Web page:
Maybe I’m not yet ready to describe what they are currently experiencing within the geographical boundaries of the formal, institutional, official Brazil. I didn’t know this country and I cannot identify my identity within it. It does not register the power of diversity, it throttles intelligence, despises love, suppresses joy, destroys future, burns down, tells lies, manipulates, kills. When sinister figures from history suddenly start to haunt the present day – embodied by people who have never read a history book. Perfect and hate-filled as someone can only be if they have spent centuries forgotten between books, hell-bent on revenge. They are the slave masters of the sugar cane mills of the 17th century wanting their whips back; the industrialists of the 19th century longing for the workers to submit, who had no other choice; small-minded people from all centuries hankering after misery, to allow them a sense of superiority over someone. People who oppose any knowledge and long for a collective ignorance greater than their own, or who are aware of the danger of critical thought. People who are afraid of “others”.

But people like this populate the history books of almost every country, and those countries have survived as well. And if the only way to banish these people back to the books is by opening the books – even if that means letting out the kind of characters who are in a position to create Brazil – then that could and should be so. They would also open up records, pictures, the Literatura de Cordel, Candomblé sites of worship, musical scores. Let Machado de Assis with the perfection in his writing take precedence over the slave masters, Jorge Amado describe Bahia in his books the same way Dorival Caymmi does with his music. Let Villa-Lobos amaze us with this mix of chamber works and rainforest sounds, João Gilberto reinvent guitar and song, Tom Jobim explain a special way of moving with dissonances. Let drums fill our hearts with love, as well as cavaquinhos and piano. Let the farmer with his calloused hands become king of the Congado, let the African gods syncretised to become Catholic saints drive out demons transformed into strange effigies of Christ. Let a surge of intelligence encounter even more knowledge, and things teetering on the threshold of existence – just let them be.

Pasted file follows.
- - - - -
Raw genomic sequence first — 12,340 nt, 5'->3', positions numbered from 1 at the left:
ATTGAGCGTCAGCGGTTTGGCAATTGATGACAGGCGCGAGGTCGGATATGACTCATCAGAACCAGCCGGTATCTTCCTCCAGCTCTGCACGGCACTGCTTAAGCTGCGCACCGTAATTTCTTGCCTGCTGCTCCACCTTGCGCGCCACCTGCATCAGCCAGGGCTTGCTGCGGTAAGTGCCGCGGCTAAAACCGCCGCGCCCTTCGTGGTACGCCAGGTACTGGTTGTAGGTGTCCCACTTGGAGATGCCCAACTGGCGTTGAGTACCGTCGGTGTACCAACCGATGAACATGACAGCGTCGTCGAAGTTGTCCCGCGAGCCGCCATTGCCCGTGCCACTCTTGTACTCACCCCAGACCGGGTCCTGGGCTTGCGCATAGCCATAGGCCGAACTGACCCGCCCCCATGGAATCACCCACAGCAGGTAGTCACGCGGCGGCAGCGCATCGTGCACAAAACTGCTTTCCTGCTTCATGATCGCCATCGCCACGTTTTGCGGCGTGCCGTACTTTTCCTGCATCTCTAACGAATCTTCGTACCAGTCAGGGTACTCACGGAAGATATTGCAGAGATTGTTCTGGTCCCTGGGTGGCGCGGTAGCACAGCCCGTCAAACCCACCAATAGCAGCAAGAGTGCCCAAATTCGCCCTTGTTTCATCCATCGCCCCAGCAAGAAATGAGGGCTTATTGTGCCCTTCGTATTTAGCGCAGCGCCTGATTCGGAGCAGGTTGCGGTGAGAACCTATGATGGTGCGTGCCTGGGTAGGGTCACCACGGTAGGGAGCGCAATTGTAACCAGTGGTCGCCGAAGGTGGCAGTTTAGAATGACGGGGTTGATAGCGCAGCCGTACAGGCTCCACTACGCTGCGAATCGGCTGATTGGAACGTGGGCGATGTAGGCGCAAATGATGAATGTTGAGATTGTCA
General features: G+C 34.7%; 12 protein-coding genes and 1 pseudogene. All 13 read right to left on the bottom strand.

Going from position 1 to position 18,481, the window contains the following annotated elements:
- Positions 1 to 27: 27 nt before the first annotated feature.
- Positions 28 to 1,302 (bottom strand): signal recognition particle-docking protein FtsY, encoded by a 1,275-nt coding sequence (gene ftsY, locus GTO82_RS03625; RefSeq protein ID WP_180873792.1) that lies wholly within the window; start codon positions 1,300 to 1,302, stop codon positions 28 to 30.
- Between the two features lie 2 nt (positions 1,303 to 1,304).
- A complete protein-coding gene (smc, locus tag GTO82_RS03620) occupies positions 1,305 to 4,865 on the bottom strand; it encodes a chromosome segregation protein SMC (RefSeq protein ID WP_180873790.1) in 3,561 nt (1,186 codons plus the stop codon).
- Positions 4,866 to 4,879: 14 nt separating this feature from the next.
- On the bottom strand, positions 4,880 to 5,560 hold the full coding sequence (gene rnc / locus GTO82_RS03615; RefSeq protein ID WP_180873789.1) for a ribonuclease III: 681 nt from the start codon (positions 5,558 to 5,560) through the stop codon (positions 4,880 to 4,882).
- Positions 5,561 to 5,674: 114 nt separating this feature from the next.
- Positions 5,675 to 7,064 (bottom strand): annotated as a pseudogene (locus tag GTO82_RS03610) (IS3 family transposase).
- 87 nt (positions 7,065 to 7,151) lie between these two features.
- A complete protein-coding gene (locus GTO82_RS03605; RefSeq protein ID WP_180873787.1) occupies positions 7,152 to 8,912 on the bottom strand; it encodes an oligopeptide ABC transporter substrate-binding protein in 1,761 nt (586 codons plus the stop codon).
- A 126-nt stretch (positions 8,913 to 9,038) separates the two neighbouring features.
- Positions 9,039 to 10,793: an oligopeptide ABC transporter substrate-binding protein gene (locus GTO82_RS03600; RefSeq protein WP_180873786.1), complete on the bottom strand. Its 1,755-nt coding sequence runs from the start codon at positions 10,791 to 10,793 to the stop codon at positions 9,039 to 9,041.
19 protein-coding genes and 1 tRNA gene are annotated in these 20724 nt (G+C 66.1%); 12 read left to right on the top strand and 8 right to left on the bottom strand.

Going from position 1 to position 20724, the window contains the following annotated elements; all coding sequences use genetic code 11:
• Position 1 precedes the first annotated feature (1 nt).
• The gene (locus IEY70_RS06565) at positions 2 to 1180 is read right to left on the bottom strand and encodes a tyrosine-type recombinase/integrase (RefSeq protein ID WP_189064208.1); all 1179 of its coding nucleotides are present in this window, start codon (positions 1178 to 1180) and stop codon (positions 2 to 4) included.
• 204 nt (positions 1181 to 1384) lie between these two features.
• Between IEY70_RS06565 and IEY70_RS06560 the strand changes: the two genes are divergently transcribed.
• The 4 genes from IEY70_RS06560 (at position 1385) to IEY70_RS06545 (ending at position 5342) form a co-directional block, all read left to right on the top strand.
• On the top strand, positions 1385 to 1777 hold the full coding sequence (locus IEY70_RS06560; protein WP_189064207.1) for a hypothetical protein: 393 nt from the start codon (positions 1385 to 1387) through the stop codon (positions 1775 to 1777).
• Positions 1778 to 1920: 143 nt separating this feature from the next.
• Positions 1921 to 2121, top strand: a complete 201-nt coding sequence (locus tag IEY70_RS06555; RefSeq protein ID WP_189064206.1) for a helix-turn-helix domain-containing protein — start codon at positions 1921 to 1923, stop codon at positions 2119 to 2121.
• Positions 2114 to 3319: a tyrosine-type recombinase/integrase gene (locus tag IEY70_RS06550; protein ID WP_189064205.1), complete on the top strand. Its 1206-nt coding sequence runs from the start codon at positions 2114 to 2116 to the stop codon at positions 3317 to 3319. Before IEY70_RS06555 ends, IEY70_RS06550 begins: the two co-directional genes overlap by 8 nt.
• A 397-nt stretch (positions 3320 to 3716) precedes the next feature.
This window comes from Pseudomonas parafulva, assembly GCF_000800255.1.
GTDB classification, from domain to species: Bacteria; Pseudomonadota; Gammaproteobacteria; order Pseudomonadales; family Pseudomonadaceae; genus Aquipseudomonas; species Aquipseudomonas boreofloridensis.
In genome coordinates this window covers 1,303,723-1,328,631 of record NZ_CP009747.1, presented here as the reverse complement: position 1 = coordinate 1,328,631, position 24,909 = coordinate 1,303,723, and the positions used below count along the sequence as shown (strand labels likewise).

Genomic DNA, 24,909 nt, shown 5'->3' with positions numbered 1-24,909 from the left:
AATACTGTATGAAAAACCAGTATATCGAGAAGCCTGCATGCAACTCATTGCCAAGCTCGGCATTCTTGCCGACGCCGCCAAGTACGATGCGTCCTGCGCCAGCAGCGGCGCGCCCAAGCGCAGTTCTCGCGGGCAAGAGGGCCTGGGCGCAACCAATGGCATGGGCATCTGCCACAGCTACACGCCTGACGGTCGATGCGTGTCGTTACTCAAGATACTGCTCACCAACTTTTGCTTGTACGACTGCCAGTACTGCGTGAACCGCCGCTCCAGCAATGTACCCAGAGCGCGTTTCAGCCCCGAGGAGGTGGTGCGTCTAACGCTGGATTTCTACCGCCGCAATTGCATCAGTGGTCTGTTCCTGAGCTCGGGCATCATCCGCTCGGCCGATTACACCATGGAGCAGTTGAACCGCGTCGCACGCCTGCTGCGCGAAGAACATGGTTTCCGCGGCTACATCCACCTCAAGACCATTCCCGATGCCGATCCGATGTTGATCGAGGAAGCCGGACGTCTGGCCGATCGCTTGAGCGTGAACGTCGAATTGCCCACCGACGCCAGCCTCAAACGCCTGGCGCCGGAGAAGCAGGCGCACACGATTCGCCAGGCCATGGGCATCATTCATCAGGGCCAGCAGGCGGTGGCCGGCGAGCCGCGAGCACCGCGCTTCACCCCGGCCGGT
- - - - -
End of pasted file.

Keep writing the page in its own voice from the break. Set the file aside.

In the name of resistance

A country that has given us Pixinguinha, Vinícius de Moraes, Chico Buarque, Edu Lobo, Carlos Drummond de Andrade, Paulo César Pinheiro, Clara Nunes, Paulinho da Viola, Guimarães Rosa, Cartola, Dona Ivone Lara, Nise da Silveira, Mãe Menininha do Gantois, Paulo Freire, Aldir Blanc, João Bosco, Milton Nascimento, Rachel de Queiroz, Lygia Fagundes Telles, Gilberto Gil, Caetano Veloso, Tom Zé and many more geniuses, both known and unknown, joy in such abundance and so much beauty, will not capitulate to nameless slave masters.

Let the Brazilian men and women from other countries, Pierre Verger, Caribé, Clarice Lispector, Carmen Miranda and many others, become more numerous still, leaning on our indigenous peoples with all their strength, passing on their beauty to our forests, rivers and beaches, until finally that ethereal, almost imaginary Brazil takes possession of the geographical borders of the Federal Republic of Brazil. When that happens, it will no longer be difficult to explain this identity. It will radiate joy, tolerance, innovation and beauty – in every corner of the world.